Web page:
12:00 Midnight. On a Lone, Dark, Desolate Texas Highway…
With Just One Hour Left to Go

Is it me or is it hot in here? Why does the truck not seem to be moving? I hate Dancing Queen. Are there any more French fries? With dipping sauce? My leg hurts. Did someone fart or was that the dog? Is that Las Vegas up ahead? And why are the white lines on the highway undulating? Well, who the hell knows. At this point, all I know is that:
I must get the fuck out of this passenger's seat and get the fuck out of this truck. Right fucking NOW!!!!!!!
I can't take it anymore! Between floating dog hair, no room, fighting children who incessantly ask if we’re there yet, no songs on XM, the repeated play of ABBA, fluctuating temperatures, my husband’s incredibly SLOW driving, and miles and miles of flat, God forsaken Texan highway that leads to FUCKING NOWHERE…And these four walls of the truck! They’re moving! They’re closing in on me! They are going to EAT ME! Oh My God! I can’t breathe! I CAN’T BREATHE!!! For God’s sake, somebody shoot me!

Ten minutes later.

What the hell is wrong with people?! I mean, what does a girl have to do to become a victim of a drive by shooting these days? I tried everything! I leaned out the window and frantically waved a Confederate flag while holding up a ‘REINSTATE SLAVERY!’ sign at countless black motorists! I put on a pair of antlers and slapped a bulls-eye on my forehead when that overweight, toothless guy chugging a can of Budweiser passed by in his jalopy of a pick up truck with a shot gun rack! And if the oversized, gigantic, glow in the dark “I AM PROUD TO BE A MUSLIM!“ Bumper Sticker that I plastered dead center on the truck’s tailgate doesn’t get a girl shot on a lone Texas highway, then frankly, I don’t know what the hell does. All I know is I HAVE TO GET OUT OF THIS FUCKING TRUCK!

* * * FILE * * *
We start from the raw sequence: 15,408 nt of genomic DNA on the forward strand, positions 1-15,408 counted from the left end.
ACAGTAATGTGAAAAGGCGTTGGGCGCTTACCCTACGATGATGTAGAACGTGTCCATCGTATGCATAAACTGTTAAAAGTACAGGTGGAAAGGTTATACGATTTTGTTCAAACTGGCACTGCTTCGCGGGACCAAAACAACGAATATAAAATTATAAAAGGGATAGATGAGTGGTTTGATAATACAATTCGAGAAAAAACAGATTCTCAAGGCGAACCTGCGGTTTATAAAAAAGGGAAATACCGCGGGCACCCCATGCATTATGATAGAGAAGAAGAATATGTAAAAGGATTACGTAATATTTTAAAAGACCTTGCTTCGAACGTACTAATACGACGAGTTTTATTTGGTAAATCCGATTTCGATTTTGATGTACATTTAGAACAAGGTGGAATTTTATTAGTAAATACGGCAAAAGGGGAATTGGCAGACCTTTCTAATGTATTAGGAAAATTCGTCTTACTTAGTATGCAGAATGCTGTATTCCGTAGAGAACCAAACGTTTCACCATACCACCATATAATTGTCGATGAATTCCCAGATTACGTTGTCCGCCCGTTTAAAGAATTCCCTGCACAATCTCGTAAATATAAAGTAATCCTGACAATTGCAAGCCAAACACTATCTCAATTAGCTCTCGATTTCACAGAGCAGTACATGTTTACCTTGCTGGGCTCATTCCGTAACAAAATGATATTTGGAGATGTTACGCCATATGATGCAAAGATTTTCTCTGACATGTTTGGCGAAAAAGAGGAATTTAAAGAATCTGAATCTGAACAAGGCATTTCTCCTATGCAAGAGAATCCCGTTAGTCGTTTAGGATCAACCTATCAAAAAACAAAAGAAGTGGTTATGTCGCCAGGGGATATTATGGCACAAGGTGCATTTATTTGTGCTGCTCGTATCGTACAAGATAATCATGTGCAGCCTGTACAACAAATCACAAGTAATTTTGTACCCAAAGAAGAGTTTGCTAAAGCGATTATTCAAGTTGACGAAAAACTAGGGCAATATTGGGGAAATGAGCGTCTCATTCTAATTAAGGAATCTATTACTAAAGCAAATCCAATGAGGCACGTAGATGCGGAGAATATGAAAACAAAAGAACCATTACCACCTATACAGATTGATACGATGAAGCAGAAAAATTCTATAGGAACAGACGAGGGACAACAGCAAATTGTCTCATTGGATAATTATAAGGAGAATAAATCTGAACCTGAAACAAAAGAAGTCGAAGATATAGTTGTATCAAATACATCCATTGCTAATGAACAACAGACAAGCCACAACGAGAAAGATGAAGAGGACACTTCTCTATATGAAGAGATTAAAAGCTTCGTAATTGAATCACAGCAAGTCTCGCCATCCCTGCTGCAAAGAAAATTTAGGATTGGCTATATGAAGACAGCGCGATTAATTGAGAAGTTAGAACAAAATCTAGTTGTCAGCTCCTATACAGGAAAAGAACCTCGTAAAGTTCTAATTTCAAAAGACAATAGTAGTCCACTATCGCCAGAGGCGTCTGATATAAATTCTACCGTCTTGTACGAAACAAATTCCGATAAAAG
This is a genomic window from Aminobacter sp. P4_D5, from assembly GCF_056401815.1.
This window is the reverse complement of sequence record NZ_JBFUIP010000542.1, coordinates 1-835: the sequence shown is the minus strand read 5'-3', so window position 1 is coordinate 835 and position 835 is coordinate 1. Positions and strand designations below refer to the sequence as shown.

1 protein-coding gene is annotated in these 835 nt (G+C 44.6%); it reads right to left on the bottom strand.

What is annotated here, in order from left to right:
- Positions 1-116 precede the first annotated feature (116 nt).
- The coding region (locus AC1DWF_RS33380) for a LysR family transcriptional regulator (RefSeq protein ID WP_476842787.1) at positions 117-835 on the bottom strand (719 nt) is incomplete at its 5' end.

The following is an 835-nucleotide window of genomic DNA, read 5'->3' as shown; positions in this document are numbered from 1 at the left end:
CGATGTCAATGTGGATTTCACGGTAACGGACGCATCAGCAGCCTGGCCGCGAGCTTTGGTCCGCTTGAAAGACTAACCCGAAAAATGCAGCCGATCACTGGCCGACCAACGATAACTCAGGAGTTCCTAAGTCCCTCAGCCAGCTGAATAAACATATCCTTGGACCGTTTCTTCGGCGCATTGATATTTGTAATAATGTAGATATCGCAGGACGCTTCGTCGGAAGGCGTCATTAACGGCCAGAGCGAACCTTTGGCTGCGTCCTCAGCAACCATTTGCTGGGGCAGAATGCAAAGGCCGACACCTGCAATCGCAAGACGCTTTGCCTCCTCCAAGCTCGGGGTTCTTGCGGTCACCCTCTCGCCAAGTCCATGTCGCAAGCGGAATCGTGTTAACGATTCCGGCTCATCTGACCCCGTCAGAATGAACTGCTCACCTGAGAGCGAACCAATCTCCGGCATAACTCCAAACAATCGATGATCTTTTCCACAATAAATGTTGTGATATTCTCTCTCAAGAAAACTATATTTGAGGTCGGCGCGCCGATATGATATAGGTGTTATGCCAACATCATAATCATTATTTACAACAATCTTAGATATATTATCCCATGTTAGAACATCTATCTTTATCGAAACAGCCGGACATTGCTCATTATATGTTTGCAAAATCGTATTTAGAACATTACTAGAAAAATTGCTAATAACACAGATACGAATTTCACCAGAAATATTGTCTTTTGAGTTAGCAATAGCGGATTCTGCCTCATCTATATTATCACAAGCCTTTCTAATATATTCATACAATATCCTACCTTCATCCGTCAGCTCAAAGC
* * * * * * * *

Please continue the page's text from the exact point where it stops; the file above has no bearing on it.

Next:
“Do you mind if I drive the final hour?” I ask my husband. Calmly. We switch places.

“Remember, we need to pull off at the next exit for gas,” my husband reminds me just before I FLOOR THE GAS PEDAL and ROCKET down the highway like a BAT OUT OF HELL, passing by no fewer than 17 exits with gas stations in under five minutes!

“SLOW DOWN!” my husband hollers.

“Sorry,” I mutter as I stare unblinking through the windshield with blood shot eyes. I grip the wheel tight with both hands.

“You need to get off at the next exit! We are seriously low on gas!” my husband starts screaming at me for no good reason! I mean, what’s the good in it? I’m not listening to him! And I am not about to stop until I reach Allen, Texas! I will never stop!! Ever! EVER!!! Oh look! McDonalds! I haven’t had anything from McDonalds in nearly an hour!

I fly off the exit and onto the access road.